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chinadotcom Nixes e-Lux, Acquires IMI

chinadotcom , through its subsidiary company CDC Software, on Tuesday announced the acquisition of supply chain management (SCM) software provider IMI Corp.

chinadotcom took over the company after gaining a 51-percent majority stake; Palo Alto, Calif., Symphony Technology Group holds the other 49 percent.

The acquisition of IMI is a proven moneymaker for chinadotcom, which has had to fend off inquiries from the investment community recently over its earnings reports. Officials say they are now on the mend, taking losses of $11.2 million from last year down to $267,000 in the second quarter of 2003.

IMI provides SCM solutions for a bevy of blue-ribbon clients including GE, AT&T, Starbucks, Campbell Soup, Dial, Frito Lay, Kellogg's, and Warner/Electra/Atlantic. chinadotcom expects to immediately begin rolling up IMI's revenues into the chinadotcom balance sheet, starting this month.

Officials said the acquisition provides three key components for the manufacturing industry - order management, warehousing and logistics

"As China plays an ever increasing role in global manufacturing, especially since its entry into the (World Trade Organization), we see growing demand from Chinese companies and multi-national companies operating in China for SCM solutions, including order management, warehousing and logistics -- to link up factories in China with demand centers around the world. We believe IMI will allow us to best serve this need," said Peter Yip, chinadotcom chief executive officer.

The buyout also compliments another pending acquisition -- Ross Systems, Inc. for $68.9 million -- announced Thursday. Ross is another software provider serving the manufacturing industry. Tied with IMI, Yip expects to be able to provide a compelling product for China's burgeoning manufacturing sector.

"IMI has special strategic value for us since SCM is a critical front-end requirement to any modern ERP package, and IMI's SCM solution is a world leader," he said. "We feel that it complements our pending acquisition of Ross Systems, a leading process manufacturing software company, in terms of geographical presence, complementary product channels, and potential cross-selling opportunities to both customer bases."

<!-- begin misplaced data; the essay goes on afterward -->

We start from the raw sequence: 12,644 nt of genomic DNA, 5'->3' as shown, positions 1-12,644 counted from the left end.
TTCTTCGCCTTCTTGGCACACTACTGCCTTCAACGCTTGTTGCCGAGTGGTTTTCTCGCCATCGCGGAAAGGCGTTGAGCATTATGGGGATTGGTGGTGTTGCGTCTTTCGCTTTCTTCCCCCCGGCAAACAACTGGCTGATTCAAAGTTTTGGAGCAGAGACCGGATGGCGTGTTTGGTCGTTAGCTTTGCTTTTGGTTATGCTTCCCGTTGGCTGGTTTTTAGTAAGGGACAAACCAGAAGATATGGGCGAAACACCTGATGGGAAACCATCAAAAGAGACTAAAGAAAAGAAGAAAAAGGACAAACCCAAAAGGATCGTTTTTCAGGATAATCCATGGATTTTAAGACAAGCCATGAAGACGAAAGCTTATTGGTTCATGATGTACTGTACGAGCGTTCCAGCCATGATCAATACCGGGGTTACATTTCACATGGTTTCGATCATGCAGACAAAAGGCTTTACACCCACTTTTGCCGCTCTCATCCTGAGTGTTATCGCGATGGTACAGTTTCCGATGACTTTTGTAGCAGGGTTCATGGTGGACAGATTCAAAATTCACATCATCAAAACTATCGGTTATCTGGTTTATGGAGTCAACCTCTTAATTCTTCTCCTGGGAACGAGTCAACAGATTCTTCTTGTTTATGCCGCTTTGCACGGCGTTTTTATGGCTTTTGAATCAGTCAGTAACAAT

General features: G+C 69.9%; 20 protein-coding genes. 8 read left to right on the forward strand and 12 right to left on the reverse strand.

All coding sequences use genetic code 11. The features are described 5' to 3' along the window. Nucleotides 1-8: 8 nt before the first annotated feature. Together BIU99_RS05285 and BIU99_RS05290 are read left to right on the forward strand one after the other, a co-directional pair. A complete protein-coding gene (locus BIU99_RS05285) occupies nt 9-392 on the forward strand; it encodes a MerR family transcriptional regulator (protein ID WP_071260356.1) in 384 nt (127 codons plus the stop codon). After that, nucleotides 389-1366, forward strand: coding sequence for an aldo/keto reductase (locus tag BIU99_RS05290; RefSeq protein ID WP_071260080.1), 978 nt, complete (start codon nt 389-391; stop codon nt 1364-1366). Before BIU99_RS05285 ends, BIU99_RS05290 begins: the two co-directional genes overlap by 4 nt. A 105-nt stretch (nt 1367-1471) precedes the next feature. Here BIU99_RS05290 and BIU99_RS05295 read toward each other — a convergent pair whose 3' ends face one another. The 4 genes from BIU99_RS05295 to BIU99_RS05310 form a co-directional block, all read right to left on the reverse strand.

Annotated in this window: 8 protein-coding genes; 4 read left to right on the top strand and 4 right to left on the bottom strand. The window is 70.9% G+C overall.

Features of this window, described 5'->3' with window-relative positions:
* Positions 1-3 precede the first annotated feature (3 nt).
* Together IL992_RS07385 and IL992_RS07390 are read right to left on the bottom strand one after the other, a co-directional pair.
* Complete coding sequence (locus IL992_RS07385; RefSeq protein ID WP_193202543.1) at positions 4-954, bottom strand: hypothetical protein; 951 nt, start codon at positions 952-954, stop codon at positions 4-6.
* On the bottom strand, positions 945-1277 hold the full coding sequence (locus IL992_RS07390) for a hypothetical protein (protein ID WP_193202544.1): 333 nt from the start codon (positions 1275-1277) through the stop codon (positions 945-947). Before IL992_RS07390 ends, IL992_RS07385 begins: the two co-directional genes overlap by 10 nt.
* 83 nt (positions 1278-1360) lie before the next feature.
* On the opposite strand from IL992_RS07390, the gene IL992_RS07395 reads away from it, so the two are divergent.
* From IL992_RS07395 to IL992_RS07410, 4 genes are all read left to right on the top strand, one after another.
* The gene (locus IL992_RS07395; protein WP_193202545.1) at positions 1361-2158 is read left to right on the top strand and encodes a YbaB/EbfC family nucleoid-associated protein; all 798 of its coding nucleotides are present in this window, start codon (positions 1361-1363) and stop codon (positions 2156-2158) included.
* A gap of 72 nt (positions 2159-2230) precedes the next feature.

The IMI buyout comes at the same time the parent company signaled an end to acquisition talks with short-message service (SMS ) provider e-Lux of Japan. SMS is used primarily in the mobile phone industry for text messaging.

Earlier this year chinadotcom purchased Newpalm, another SMS provider, and while the company was looking for a provider to cover the southern provinces of China, e-Lux was likely hesitant to agree to the terms of the deal.

Instead of a stock or cash buyout, chinadotcom wanted to pay e-Lux 20-40 percent in advance and make future payments dependent on how well the company performs going forward, what officials called a "earn-out" or "clawback."

It's likely the two companies will instead focus on working together as two entities, instead of one.

"We believe this mutual decision is in the best interests of both companies and we look forward to potential future business co-operation with e-Lux by leveraging its product strengths in the SMS market sector to bolster our nationwide SMS distribution platform across 26 provinces," said Daniel Widdicombe, chinadotcom chief financial officer, in a statement Tuesday.